The most important factor in playing padel is keeping the ball low.
It’s a sport that is decided by the number of mistakes one does more than the number of winners achieved. Thus, by keeping the ball low, we would be forcing our opponent into an uncomfortable return, increasing the chances that he will make a mistake or hit a high ball that would be easy for us to put away.
The video of the practice match below is shot at a very good angle that allows us to see how low the ball actually travels when the pros are playing. Although they make it look easy, return balls that are that low, at that speed and with that degree of underspin is extremely hard, unless of course you’re a pro player like them.
So there you have it, the most important factor in winning at padel is to keep the ball low and of course try to make as little mistakes as possible. In other words, try to use your head more than your physique, and the results will follow.
It’s time to take a reflective view of my second year as an amateur padel player. As I’ve mentioned in other posts on my blog, I am taking this journey very seriously and dedicating a lot of time and effort into becoming the best player possible. You can read the summary of my first year in padel here.
My second year of playing padel was quite intense and I feel like I’ve tried many things. I’ll start off by saying that I didn’t improve as much as I wanted to this year, so that’s a negative point. As for the rest, there was plenty to be happy about, and most of it will probably serve as a building block to my next big jump in my padel level that hopefully will happen in 2019.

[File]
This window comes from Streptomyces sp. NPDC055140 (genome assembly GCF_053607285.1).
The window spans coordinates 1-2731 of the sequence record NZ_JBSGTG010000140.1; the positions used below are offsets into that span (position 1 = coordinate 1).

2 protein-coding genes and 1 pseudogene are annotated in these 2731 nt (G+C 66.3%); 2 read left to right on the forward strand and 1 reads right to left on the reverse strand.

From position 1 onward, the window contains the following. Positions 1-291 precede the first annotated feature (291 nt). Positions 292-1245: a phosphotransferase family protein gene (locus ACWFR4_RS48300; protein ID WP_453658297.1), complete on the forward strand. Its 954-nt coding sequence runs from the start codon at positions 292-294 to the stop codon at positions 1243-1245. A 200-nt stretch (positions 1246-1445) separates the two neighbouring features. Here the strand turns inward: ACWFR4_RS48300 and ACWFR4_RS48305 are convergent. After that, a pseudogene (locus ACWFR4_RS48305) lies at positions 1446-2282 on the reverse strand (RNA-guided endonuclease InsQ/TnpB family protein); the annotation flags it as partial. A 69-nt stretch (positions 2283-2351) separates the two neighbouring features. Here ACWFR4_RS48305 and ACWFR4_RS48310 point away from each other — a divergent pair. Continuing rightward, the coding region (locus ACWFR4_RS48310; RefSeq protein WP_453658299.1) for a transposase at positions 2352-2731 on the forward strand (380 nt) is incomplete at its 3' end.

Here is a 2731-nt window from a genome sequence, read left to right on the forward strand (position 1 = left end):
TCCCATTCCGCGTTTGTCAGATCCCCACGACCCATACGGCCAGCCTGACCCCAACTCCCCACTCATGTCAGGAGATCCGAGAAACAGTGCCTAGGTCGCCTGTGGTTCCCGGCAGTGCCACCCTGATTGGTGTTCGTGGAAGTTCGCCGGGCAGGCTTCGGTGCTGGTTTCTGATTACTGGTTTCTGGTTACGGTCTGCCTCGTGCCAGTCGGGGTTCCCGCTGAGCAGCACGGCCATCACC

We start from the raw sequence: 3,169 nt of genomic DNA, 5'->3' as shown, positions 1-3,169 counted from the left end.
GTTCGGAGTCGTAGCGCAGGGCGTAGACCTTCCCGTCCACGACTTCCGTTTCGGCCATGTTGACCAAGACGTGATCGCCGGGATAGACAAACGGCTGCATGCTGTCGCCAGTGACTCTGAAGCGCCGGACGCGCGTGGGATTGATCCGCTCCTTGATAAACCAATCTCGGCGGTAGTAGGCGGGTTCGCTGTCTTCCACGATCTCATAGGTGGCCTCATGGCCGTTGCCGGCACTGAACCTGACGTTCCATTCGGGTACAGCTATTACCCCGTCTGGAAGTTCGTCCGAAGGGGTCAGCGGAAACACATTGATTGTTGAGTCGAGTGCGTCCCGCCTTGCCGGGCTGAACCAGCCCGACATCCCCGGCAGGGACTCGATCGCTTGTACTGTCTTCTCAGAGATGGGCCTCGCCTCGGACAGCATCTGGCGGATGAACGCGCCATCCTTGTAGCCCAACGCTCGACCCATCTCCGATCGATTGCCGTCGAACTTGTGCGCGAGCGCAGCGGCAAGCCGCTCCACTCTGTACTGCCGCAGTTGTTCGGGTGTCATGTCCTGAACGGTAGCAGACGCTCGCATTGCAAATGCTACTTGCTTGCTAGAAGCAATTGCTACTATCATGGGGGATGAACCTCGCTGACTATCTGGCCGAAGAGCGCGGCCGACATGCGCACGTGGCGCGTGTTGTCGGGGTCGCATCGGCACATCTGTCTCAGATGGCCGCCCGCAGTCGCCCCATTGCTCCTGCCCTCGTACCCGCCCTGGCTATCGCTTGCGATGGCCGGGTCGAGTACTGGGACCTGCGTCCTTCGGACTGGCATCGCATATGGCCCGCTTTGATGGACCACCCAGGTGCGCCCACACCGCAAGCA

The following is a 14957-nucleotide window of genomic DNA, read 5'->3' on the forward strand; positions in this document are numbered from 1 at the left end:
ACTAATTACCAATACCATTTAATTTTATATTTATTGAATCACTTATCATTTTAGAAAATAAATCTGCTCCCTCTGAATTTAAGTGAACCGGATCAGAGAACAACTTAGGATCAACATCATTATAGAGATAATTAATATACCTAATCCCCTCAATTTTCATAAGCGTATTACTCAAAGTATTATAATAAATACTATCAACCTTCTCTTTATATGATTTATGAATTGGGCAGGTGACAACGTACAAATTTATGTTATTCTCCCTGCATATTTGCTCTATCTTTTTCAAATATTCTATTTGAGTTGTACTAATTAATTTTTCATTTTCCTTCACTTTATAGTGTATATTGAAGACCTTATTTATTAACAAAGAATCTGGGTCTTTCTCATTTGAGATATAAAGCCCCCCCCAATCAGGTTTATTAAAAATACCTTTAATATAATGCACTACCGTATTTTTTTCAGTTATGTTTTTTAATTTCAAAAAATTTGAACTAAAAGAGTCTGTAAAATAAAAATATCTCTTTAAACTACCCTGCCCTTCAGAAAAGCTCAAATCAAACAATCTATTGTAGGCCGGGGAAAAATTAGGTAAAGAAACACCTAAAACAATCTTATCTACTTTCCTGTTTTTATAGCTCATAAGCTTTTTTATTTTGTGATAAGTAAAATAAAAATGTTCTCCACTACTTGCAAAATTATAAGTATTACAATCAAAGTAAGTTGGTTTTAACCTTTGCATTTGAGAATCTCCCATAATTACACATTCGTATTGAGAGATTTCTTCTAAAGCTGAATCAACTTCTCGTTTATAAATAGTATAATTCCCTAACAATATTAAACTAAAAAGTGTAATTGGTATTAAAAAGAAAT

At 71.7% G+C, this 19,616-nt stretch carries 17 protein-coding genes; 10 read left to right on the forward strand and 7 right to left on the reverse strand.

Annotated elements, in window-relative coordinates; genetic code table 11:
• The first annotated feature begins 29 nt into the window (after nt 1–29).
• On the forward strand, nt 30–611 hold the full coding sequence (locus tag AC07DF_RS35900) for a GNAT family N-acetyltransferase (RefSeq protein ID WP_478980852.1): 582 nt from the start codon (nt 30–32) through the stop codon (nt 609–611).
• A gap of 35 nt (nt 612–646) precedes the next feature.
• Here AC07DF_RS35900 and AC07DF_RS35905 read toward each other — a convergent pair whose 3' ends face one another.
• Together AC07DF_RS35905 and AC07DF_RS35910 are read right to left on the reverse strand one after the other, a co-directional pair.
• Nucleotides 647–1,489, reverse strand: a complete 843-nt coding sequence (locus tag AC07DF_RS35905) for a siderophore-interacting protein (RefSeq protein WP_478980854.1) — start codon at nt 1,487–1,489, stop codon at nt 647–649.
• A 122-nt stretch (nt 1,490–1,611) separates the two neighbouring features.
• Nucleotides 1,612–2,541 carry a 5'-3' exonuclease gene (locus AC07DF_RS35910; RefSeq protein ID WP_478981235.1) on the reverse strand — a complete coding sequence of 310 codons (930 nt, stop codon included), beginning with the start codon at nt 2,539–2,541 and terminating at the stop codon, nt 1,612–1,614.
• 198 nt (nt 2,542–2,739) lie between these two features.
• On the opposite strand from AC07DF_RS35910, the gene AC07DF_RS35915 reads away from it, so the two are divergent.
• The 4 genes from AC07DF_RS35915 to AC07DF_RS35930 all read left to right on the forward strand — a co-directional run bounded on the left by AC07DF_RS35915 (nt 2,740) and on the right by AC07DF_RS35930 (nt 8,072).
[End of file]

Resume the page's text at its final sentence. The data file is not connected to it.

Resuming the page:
I bought a car towards the end of the year and that gave me a lot more flexibility and allowed me to play at clubs that are further away from the city center. In Barcelona, the best clubs are not so centrally located, so having a car is a must really. I was deluding myself for some time thinking I could do without it, but now that I have it I’m very glad I did buy it.
In September, I underwent surgery (bone marrow biopsy) in order to investigate the sources of my anemia that showed up in the regular bloodwork I do. Thankfully, there were no important issues there, however, the surgery kept me out of action for a few weeks as I had to recover. This disrupted my flow a bit and I struggled to get back on track towards the end of the year. I also got sick with flu-like symptoms and fever on several occasions and that also conditioned me physically.
I ran the padel level test as I did at the end of last year and the results are the ones you see below. Again, I think they are slightly optimistic and I would rate myself as a 4 player not a 4.5 one, and that’s when I’m having a good day. I still need to polish many basic things especially since I haven’t transitioned to padel from another racket sport. My movement is still a bit clumsy too.
This year I really took my fitness to a different level entirely compared to what I had ever done before, and I ended the year in the best shape of my life by far.
I achieved this mostly by working with personal trainers to improve my mobility and shore up weak areas of my body. I also did a lot of work on agility, coordination and reaction time, working with tools such as agility ladders, skipping ropes, and ball grab and toss exercises.
I had always trained on my own in gyms, but training with a personal trainer was a huge difference. It made it much easier to train consistently 3-4 times a week. My personal training takes around 30 minutes, and I spend anywhere between 20-60 minutes after my session training on my own.